Carter v. DavisAnnotate this Case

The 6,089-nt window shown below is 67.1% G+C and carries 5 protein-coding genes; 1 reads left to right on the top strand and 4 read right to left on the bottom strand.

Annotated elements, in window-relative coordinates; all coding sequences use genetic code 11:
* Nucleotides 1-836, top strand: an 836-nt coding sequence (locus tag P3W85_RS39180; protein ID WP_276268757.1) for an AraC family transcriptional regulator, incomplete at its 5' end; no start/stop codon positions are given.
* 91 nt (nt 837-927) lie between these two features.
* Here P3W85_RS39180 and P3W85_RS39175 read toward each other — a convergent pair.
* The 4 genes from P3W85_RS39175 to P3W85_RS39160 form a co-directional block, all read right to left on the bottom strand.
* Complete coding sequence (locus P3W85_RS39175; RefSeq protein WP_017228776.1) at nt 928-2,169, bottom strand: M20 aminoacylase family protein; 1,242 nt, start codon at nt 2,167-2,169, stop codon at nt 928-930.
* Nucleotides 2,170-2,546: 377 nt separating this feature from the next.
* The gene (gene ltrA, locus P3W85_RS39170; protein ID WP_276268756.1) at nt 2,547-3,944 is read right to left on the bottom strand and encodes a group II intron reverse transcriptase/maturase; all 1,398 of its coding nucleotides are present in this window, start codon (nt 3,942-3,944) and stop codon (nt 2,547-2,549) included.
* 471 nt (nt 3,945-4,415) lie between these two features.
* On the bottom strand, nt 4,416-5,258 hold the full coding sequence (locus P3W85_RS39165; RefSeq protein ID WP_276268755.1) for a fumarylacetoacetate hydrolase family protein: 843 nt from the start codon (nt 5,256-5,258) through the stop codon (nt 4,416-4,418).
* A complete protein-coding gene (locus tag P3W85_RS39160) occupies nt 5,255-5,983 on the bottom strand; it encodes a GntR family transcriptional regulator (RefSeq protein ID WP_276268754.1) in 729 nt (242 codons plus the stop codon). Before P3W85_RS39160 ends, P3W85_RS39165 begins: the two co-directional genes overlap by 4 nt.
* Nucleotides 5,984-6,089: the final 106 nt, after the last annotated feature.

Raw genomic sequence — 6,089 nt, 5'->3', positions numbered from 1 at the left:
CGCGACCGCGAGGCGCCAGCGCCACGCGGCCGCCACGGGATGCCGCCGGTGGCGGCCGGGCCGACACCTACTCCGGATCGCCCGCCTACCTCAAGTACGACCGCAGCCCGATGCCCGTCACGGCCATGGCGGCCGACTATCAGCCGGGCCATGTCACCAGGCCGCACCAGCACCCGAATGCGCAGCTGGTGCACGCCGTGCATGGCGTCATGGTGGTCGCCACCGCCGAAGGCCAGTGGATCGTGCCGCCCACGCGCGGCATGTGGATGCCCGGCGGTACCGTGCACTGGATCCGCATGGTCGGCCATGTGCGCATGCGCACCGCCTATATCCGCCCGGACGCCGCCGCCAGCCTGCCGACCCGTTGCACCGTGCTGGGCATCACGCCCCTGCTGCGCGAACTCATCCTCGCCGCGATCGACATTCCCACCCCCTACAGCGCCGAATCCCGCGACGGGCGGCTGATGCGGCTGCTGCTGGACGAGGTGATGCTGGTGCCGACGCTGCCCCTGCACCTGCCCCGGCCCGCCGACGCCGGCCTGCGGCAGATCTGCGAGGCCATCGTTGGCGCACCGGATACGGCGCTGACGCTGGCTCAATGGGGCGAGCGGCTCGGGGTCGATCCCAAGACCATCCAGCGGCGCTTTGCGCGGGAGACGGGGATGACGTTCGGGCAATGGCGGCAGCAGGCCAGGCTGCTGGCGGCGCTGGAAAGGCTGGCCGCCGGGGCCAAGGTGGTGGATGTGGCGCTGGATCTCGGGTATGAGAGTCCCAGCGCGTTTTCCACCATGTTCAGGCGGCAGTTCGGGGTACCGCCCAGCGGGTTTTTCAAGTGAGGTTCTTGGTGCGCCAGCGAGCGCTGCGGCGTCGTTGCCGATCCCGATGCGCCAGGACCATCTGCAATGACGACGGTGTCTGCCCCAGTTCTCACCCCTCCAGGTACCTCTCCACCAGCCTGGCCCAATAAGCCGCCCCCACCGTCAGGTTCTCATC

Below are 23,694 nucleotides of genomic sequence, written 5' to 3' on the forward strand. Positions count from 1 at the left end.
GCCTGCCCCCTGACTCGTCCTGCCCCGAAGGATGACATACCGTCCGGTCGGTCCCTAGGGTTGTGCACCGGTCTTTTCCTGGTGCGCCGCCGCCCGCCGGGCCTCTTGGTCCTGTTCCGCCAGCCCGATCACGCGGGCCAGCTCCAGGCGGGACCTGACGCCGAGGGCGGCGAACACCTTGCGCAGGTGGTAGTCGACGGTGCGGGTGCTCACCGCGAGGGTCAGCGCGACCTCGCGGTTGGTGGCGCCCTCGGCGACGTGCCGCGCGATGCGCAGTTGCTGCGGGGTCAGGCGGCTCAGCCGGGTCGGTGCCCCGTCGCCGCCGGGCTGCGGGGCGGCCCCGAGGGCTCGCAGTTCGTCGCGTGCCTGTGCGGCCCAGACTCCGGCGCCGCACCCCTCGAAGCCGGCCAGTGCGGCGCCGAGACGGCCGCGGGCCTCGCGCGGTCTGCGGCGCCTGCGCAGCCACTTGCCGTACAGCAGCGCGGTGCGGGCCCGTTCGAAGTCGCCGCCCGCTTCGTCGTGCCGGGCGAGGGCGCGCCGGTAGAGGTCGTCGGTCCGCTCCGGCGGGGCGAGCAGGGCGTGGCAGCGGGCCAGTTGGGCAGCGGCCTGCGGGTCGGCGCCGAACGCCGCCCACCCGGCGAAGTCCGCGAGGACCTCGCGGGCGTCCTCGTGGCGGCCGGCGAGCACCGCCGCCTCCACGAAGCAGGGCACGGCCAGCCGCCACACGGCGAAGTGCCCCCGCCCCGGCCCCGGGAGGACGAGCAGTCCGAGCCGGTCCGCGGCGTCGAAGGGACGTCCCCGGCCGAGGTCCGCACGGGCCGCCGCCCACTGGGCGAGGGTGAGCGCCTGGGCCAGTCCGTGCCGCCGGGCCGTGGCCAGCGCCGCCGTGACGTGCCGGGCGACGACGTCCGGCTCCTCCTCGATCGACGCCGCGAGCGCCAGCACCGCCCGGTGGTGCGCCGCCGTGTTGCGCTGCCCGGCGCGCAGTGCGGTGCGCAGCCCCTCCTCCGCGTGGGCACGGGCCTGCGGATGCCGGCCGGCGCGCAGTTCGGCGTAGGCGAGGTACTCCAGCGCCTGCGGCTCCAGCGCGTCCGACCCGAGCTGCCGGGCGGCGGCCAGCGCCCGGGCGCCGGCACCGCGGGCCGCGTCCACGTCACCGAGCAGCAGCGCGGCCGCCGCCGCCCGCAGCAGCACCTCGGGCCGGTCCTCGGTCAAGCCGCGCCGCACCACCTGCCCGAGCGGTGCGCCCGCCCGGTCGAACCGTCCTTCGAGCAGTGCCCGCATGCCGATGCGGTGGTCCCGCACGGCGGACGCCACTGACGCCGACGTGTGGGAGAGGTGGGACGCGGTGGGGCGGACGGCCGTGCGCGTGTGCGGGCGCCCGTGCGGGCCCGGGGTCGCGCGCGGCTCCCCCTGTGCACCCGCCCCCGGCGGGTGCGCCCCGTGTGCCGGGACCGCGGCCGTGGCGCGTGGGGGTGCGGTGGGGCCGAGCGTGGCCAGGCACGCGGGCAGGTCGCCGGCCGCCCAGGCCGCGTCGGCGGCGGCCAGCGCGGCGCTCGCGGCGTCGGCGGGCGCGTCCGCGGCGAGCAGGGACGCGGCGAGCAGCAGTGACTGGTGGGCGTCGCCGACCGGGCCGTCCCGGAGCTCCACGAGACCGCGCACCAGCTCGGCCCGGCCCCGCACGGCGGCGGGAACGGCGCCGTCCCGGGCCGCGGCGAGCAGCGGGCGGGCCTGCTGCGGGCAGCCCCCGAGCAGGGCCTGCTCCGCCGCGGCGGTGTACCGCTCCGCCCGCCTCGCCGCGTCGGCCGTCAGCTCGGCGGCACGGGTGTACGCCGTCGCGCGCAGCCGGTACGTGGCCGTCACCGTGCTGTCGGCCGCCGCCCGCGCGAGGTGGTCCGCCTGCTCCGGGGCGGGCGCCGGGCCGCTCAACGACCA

Twenty years after their divorce, Deveaux Carter filed for contempt against her exhusband, Allen Davis, for failing to pay child support and for their daughters’ medical, college, and other expenses. After a hearing, the chancellor calculated Davis’s total financial obligations under the divorce decree to be significant, $201,187.66. But the chancellor also found Davis and his mother had made substantial contributions directly to the children. His mother also made payments to Carter. The chancellor credited these contributions, totaling $197,911, toward Davis’s obligations. The chancellor then ordered Davis to pay the difference, $3,276.66. Citing these credits, the chancellor did not find Davis in willful contempt. But the chancellor awarded Carter $7,500 in attorney’s fees. He did so because Carter had to file suit to enforce the support order, with which Davis conceded he had not fully complied. The Court of Appeals reversed because the trial court did not find Davis in contempt. The Mississippi Supreme Court reversed the Court of Appeals’ decision regarding the attorney’s fees award, finding the chancellor rightly recognized that Carter was entitled to attorney’s fees, even though the chancellor did not find Davis in willful contempt based on the credits.